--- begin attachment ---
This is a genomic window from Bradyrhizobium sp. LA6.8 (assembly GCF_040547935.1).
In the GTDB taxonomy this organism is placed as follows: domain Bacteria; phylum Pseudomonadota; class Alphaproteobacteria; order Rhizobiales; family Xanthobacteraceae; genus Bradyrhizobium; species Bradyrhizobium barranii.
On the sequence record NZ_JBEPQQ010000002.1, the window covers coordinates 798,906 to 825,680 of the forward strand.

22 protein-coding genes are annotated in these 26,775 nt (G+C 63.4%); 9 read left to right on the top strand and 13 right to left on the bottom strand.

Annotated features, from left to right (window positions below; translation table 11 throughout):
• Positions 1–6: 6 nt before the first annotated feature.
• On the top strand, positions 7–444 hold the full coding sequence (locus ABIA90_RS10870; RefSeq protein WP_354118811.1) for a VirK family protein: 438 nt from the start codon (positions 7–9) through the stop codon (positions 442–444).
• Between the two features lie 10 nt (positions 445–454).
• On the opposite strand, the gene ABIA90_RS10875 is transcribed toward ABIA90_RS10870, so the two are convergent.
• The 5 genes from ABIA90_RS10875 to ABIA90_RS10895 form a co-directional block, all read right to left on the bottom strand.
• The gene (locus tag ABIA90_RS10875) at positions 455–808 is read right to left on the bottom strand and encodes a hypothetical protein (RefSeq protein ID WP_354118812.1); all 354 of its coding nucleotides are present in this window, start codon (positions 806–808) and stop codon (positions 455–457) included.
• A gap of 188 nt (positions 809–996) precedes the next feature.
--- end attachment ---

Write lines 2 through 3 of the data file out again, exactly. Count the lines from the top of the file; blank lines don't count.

In the GTDB taxonomy this organism is placed as follows: domain Bacteria; phylum Pseudomonadota; class Alphaproteobacteria; order Rhizobiales; family Xanthobacteraceae; genus Bradyrhizobium; species Bradyrhizobium barranii.
On the sequence record NZ_JBEPQQ010000002.1, the window covers coordinates 798,906 to 825,680 of the forward strand.